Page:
One of the Chicago Bears‘ biggest priorities this offseason is to lure free agent quarterback Josh McCown back to the Windy City. McCown became a fan favorite last season once he took over for an injury plagued Jay Cutler and produced his best statistical season as a pro, despite only playing a total of eight games.
In 2013, McCown finished with a passer rating of 109.0, demolishing his previous career-high of 74.9 set in 2005 with the Arizona Cardinals. McCown’s 13 touchdowns last season was also a career-high despite only playing half a season. His previous career-high came in 2004 when he played in 14 games, passing for 11 scores. More impressively, McCown did all this while leading the Bears offense to an average of 27.8 points per game, second only to the record shattering-offense of the Denver Broncos.
McCown’s play was so astounding that Bears fans questioned head coach Marc Trestman’s decision to insert Cutler back into the starting lineup, because of how effective McCown ran the offense. With all this being said, it’s hard to imagine that McCown would be able to match last year’s season, let alone exceed it.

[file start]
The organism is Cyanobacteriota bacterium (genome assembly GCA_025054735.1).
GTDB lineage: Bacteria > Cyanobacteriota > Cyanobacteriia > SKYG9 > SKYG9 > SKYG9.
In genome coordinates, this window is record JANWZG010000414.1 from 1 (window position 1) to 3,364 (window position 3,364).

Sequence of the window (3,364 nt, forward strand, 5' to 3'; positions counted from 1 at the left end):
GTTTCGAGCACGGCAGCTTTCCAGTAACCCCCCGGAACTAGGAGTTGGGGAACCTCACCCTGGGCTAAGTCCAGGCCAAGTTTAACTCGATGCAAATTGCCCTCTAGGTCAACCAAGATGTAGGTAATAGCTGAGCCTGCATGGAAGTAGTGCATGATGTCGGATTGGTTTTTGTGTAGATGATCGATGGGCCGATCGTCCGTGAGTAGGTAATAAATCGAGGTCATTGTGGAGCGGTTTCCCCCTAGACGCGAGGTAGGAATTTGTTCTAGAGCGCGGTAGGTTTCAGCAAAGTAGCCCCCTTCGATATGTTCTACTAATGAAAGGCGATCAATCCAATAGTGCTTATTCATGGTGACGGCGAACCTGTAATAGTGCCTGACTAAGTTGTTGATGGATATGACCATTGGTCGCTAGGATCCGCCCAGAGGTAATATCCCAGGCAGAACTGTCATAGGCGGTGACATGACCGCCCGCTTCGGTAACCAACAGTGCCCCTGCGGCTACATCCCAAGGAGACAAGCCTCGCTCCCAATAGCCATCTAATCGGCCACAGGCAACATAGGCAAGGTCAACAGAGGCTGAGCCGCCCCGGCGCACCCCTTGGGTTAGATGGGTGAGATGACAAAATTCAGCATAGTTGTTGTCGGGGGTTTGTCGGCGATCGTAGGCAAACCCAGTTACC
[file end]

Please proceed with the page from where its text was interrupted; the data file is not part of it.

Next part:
The 12-year veteran will turn 35 before the start of next season and has hinted at retirement, although he has since leaned towards playing next season. McCown said he would love to play near his wife and four children in North Carolina, which will make it harder for the Bears to re-sign him and if they do, is it realistic McCown has the same type of season in 2014 if Cutler misses significant time again?
This is why the Bears should draft a quarterback in the middle-to-late rounds as an insurance policy if they fail to re-sign McCown.
After the obvious first-round draft choices — Texas A&M’s Johnny Manziel, Louisville’s Teddy Bridgewater and Central Florida’s Blake Bortles — are gone, and so are possible early draft picks such as Derek Carr of Fresno State and Jimmy Garoppolo of Eastern Illinois, there are still a ton of QBs who will be available and who were successful at running college offenses. Those QBs include Alabama’s A.J. McCarron, LSU’s Zach Mettenberger and Georgia‘s Aaron Murray, as well as Clemson‘s Tajh Boyd.
In any given season, you never know what you are going to get from Cutler although with his new contract extension in the books, he should be able to play more freely without looking over his shoulder. However, as a security blanket, the Bears still should draft a quarterback that Trestman can develop in case McCown leaves and Cutler starts to perform like the Cutler we know him to be, not the Cutler we know he could be.
It wouldn’t hurt. There are plenty of options at the Bears’ disposal; all they have to do is choose one.